The problems have only intensified over the last year. “One of the things the pandemic has done is made it much easier for hackers to launch phishing attacks,” said Frank Quinn, who heads the breach-response team in the United States for Beazley, a cyber insurer. These emails purport to be from reputable companies to prompt people to reveal personal information like passwords and credit-card numbers.

Cybercriminals have exploited people’s health and financial worries by emailing authentic-looking messages touting vaccine availability or steps for accessing Covid-related assistance. “They hit emotional triggers that can be compelling hooks,” Quinn said. People who have been trained to scrupulously avoid clicking on links from unknown sources aren’t always as careful when scrolling through emails on their cellphones, he added.

Insurance rates for cybersecurity protection have skyrocketed between 30 and 65 percent for his clients since the pandemic began, Davis said. And in order to get insurance now, colleges may have to show that they’ve taken more precautions, such as requiring two-factor authentication and educating all users about how to avoid phishing attacks.

In some cases, the insurer will connect the campus with a ransom negotiator, Quinn said. Some hackers “are highly skilled and strangely customer-service focused, so you might get a good outcome if you’re forced to pay,” he said. Others, the bumbling amateurs, “may be using software they don’t really understand well.” If there’s a problem with the decryption process, they may not be able to hold up their end of the bargain even if a college pays up.

Experts offer a range of tips to help campuses stay one step ahead of hackers:

  • Make sure remote access to the network is tightly secured. Scammers are constantly scanning the web, ready to pounce when doors are open, even for a moment. Virtual private networks are one way to keep intruders out.
  • Follow a 3-2-1 backup strategy of having three copies of data on two different media, with one copy offsite for disaster recovery. Practice recovering data so it can be done quickly.
  • Use multifactor authentication, which requires at least two forms of identification to sign in, when possible. Don’t just rely on a username and password
  • Reduce the number of people who have elevated security clearance to access sensitive sites.
  • Train students and employees to avoid clicking on phishing emails.

A Treasure Trove of Data

Last month, as students were heading into finals, the University of Texas at El Paso’s network suddenly went down. A post on Facebook informed students and employees of “an unauthorized and potentially malicious intrusion” into the on-campus network. “Following our standard procedures, we immediately turned off all of our campus systems and have been working throughout the weekend to test and bring each system back online after checking it thoroughly,” it said.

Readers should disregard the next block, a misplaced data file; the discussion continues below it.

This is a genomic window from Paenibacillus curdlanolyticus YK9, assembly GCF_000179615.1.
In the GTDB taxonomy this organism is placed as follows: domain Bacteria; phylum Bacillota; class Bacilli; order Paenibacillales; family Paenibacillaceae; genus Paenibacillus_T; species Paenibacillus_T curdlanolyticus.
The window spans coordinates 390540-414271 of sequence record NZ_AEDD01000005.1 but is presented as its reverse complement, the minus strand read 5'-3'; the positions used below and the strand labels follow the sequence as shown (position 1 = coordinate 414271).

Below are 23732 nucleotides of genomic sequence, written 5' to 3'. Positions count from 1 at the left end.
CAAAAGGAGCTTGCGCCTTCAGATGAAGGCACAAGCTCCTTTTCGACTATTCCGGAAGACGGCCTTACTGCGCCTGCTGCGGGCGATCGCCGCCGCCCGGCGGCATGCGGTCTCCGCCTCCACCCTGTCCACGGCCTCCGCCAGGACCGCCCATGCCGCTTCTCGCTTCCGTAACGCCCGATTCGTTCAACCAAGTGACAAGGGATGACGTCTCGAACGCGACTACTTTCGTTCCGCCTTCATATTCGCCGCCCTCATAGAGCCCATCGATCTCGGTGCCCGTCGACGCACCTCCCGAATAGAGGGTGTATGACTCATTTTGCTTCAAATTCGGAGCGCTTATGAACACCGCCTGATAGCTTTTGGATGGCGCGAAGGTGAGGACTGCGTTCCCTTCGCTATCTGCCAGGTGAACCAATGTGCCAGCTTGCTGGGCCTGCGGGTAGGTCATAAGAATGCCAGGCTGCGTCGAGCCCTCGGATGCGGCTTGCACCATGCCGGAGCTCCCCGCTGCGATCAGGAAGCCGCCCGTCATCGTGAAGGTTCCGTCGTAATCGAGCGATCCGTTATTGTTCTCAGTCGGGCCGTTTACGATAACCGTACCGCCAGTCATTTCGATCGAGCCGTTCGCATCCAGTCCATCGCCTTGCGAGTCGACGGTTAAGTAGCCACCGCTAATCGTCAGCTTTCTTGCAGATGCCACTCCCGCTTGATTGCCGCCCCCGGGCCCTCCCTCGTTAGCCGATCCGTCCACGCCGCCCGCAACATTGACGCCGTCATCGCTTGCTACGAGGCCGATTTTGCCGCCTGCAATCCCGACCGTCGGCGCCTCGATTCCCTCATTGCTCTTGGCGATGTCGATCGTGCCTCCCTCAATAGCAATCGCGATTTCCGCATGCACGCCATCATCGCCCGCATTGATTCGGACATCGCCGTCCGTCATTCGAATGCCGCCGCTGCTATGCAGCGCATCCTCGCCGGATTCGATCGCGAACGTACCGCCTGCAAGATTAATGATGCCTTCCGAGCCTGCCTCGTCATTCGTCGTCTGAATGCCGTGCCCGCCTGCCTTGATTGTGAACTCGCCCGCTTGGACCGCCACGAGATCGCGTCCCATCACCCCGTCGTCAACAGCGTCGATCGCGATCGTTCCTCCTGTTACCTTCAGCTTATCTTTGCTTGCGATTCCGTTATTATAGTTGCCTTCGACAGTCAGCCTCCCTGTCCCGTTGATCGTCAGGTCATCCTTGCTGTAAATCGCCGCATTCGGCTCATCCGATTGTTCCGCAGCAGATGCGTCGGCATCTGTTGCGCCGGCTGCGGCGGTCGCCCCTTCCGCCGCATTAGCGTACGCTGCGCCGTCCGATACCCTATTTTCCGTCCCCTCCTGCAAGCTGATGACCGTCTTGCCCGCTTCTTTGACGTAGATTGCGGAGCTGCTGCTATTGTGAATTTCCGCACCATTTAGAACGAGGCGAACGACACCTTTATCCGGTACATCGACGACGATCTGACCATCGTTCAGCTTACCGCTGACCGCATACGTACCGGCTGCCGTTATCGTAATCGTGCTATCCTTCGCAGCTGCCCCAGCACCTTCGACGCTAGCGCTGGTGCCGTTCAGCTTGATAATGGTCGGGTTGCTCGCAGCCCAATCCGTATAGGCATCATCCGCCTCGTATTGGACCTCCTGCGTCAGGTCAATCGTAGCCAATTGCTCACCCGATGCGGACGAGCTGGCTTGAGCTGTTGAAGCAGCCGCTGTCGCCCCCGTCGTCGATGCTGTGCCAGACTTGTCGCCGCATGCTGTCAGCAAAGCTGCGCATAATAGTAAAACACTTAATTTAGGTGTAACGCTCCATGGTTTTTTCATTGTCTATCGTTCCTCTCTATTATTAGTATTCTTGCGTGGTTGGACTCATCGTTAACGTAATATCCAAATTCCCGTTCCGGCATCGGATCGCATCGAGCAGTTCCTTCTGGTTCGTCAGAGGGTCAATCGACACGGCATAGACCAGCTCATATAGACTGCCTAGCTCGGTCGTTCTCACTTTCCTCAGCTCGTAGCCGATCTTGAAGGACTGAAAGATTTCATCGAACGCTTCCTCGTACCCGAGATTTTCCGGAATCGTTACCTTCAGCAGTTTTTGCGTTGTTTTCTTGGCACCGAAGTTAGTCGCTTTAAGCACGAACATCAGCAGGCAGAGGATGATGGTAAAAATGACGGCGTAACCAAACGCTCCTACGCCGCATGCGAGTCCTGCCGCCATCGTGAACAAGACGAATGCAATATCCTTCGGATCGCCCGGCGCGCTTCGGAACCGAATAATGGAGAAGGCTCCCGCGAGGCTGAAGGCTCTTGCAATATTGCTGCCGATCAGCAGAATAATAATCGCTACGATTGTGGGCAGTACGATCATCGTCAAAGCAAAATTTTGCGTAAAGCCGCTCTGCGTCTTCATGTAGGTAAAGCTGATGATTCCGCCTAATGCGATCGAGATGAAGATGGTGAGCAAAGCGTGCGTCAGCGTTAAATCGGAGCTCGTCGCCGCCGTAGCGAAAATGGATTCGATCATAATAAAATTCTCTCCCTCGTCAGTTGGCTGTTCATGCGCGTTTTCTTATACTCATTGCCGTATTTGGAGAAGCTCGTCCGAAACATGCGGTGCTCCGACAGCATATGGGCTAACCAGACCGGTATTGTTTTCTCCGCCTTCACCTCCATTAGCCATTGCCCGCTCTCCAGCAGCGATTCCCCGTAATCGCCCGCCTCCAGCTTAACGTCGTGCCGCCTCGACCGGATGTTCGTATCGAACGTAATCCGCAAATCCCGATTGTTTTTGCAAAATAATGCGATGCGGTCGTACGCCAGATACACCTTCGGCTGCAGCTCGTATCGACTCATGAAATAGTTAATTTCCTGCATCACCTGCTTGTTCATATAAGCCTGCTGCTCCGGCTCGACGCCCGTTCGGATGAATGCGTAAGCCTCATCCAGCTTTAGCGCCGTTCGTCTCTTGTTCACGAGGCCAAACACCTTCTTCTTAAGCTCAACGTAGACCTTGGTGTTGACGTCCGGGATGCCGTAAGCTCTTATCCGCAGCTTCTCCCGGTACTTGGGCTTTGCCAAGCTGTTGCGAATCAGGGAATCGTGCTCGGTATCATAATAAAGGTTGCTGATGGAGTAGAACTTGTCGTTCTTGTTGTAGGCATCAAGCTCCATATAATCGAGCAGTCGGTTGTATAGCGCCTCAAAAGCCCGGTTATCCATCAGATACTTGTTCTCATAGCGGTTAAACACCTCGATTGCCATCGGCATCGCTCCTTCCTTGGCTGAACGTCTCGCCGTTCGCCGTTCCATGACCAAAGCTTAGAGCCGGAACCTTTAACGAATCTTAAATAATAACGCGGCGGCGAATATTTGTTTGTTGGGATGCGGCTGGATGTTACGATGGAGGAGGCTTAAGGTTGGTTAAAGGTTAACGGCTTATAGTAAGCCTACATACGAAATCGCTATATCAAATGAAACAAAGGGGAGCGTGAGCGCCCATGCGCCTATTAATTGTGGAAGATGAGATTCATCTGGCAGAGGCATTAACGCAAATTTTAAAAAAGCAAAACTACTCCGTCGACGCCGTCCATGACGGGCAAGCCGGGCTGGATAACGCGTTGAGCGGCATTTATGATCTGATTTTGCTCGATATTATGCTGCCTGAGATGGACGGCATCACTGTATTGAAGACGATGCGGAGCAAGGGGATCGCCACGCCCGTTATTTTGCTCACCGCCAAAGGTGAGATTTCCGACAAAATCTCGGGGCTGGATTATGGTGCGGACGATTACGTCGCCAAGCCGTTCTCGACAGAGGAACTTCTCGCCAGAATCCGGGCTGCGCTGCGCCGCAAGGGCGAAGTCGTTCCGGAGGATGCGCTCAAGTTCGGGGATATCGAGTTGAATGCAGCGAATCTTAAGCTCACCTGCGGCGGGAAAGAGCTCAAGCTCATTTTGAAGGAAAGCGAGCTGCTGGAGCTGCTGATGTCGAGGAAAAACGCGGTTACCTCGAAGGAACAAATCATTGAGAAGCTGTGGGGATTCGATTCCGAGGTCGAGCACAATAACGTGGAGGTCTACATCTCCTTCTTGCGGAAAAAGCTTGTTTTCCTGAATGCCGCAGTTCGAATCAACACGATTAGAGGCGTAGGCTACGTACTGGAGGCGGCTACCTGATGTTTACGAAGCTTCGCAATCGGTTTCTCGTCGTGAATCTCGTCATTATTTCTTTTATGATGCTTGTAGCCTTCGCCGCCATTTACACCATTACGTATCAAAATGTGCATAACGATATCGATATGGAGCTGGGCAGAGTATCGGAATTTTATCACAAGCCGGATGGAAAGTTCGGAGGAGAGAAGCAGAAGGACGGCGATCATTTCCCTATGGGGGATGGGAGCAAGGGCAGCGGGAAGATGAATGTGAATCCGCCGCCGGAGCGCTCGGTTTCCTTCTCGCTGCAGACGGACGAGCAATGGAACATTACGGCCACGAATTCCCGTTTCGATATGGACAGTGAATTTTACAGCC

As students were knocked offline, dozens of panicked messages began popping up on social media. Tomorrow was the deadline for a final exam. A research paper was due and a student couldn’t access the library or reach a professor. Would professors delay their exams or give them extensions? Bills were due and the online payment center was down. Would late fees be waived?

University staff members scrambled to answer questions while systems were methodically tested and restored.

In a recent update, the university’s president, Heather Wilson, reassured everyone that there was no indication that personally identifiable data had been compromised. Although more updates are expected, “we may never know exactly where the intrusion occurred or how it happened,” she wrote. “Every month, like other institutions of our size and scope, our Information Resources team successfully mitigates a very large number of software vulnerabilities and fends off about 20,000 external security threats to our network. We are continuing to take steps to enhance the security of our systems in the face of evolving cybersecurity threats.” The next step will be to prepare for new cybersecurity requirements the federal government is imposing on research universities to strengthen and document data-protection procedures, Wilson added.

Also in Texas, Prairie View A&M University suffered a major cyberattack in February that immobilized all major networks, forcing the university to cancel classes and shut down online classes.

The amount of sensitive data that colleges, and the companies they work with, collect has only increased over the past year. Health data is carefully tracked, and crowd density deciphered through video surveillance and wall-mounted sensors. Remote proctors scan students’ faces and gestures for signs of cheating. It all adds up to a treasure trove of data that some cybercriminals might consider ripe for picking.